Thomas Willis, an English physician, is regarded one of the founders of modern clinical neuroscience. He was a physician in London, and a professor of natural philosophy at Oxford. His book the Cerebri Anatomi, published in 1665, contains a elaborate description of the brain and nerves, more detailed than any work that preceeded him. Willis was the first to number the cranial nerves in the order in which they are now usually enumerated by anatomists. His book was illustrated by Christopher Wren, his brother in law.
Willis departed from his predecessors who subscribed to ventricular theory, arguing instead that the psychological processing of humans are dependent on the other areas of the brain rather than the ventricles. For example, he hypothesized that sensations were processed in the corpus striatum, that the imagination was located in the white matter, and that memories were stored in the cerebral cortex.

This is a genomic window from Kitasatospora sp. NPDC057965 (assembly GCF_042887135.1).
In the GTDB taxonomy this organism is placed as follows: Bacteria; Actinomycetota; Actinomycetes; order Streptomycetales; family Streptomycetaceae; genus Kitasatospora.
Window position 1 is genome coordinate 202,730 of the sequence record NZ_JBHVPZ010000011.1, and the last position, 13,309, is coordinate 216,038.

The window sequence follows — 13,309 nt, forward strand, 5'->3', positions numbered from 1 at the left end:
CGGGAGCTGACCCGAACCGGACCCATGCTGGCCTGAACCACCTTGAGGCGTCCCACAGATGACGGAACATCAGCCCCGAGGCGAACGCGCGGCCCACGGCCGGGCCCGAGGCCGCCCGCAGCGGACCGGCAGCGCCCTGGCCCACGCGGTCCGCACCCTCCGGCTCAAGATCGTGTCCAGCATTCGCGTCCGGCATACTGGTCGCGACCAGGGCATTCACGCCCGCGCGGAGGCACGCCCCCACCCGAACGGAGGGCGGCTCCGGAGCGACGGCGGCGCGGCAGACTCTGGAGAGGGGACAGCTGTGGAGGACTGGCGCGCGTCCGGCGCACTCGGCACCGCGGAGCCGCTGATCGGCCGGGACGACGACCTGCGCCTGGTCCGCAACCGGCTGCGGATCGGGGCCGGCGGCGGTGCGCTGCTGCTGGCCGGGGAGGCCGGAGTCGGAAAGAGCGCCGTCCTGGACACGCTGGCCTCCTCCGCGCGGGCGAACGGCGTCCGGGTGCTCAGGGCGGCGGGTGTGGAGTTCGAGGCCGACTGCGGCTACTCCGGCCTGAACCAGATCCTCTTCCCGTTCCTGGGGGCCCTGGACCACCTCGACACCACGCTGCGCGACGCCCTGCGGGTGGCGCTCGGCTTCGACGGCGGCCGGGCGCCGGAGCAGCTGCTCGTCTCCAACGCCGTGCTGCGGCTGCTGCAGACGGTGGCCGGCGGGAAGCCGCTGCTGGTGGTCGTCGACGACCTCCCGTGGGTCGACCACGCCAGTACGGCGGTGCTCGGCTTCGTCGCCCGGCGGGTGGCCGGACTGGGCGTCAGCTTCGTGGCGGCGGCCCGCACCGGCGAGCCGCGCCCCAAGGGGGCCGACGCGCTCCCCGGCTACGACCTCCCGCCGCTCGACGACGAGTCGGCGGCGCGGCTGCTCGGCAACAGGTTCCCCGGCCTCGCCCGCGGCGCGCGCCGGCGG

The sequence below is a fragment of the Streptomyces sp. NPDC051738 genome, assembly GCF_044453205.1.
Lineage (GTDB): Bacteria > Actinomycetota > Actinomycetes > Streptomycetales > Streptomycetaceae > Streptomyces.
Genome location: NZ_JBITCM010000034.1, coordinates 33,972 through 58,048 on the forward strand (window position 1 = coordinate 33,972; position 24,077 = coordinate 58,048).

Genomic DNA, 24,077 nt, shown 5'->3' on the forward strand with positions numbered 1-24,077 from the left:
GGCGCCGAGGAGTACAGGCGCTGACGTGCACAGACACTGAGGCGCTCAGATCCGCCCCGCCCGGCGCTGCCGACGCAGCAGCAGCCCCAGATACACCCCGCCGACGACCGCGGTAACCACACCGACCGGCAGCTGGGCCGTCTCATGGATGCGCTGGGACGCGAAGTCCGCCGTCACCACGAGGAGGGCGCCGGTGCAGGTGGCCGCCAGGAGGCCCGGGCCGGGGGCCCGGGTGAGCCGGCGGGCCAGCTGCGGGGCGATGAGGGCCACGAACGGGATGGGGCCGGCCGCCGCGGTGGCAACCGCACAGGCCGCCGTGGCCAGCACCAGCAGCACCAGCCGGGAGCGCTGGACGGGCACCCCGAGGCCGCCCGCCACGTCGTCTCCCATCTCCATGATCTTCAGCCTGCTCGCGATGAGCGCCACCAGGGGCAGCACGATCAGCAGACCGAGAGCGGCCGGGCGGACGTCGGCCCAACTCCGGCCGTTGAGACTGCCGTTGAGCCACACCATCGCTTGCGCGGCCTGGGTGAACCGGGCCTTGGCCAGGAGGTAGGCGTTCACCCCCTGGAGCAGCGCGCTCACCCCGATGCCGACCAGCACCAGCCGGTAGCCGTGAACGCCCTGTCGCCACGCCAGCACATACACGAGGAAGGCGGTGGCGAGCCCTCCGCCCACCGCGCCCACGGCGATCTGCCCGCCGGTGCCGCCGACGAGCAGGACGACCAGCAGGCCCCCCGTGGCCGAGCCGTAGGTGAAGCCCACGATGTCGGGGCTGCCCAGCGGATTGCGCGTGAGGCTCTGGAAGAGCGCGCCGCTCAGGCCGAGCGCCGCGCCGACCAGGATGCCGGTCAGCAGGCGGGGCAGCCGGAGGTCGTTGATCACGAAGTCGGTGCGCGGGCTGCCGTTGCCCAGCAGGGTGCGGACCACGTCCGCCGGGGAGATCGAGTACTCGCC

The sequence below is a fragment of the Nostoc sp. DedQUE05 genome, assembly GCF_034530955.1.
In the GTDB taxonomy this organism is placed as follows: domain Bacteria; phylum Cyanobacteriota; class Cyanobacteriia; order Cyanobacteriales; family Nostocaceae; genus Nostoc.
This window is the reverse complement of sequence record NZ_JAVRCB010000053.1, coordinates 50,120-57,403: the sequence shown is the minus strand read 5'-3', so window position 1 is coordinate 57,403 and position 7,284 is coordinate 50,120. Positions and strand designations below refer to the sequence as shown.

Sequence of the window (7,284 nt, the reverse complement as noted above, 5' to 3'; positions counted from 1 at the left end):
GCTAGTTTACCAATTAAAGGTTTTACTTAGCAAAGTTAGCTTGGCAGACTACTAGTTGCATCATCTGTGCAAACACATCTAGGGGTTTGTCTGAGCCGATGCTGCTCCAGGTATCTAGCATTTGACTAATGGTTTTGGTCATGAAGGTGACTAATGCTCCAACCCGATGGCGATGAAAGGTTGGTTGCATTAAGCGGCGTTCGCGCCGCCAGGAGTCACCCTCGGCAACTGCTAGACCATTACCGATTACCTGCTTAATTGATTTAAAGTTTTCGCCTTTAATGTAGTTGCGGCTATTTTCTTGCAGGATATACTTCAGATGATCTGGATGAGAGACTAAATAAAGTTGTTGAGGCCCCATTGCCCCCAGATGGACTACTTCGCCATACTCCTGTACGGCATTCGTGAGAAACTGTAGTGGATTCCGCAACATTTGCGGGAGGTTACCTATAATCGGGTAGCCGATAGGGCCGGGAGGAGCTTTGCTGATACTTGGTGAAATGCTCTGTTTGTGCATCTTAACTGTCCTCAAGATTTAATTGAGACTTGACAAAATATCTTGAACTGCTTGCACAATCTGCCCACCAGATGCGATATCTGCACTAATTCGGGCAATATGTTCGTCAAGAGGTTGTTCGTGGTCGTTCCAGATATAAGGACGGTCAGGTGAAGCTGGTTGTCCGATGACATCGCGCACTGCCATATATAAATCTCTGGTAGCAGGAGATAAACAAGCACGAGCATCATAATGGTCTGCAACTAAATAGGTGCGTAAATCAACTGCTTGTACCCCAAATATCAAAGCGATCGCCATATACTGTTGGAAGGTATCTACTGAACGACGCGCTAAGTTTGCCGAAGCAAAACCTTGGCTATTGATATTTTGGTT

Willis made many discoveries from his anatomical studies, including: Baldwin-Gardner-Willis operation; Paracusis of Willis; Willis' circle; Willis' cords; Willis' disease I, Willis' disease II, Willis' nerve and Willis' pancreas. He coined the term neurology and was the first to use the term reflex action to describe an elemental action of the nervous system.
Finally, Willis helped found the Royal Society of London.
Writings about Thomas Willis
Bennett, M. R. & Hacker, P. M. S. (2002). The motor system in neuroscience: A history and analysis of conceptual developments. Progress in Neurobiology, 67, 1-52.
Clarke, E., & O’Malley, C. D. (1968). The human brain and spinal cord: A historical study. Berkeley: University of California Press.
Enersen, Ole (2010). Thomas Willis http://www.whonamedit.com/doctor.cfm/336.html, retrieved on May 14, 2010
Williams, A. N. (2003). Thomas Willis’s practice of paediatric neurology and neurodisability. Journal of the History of the Neurosciences, 12, 4, 350-367.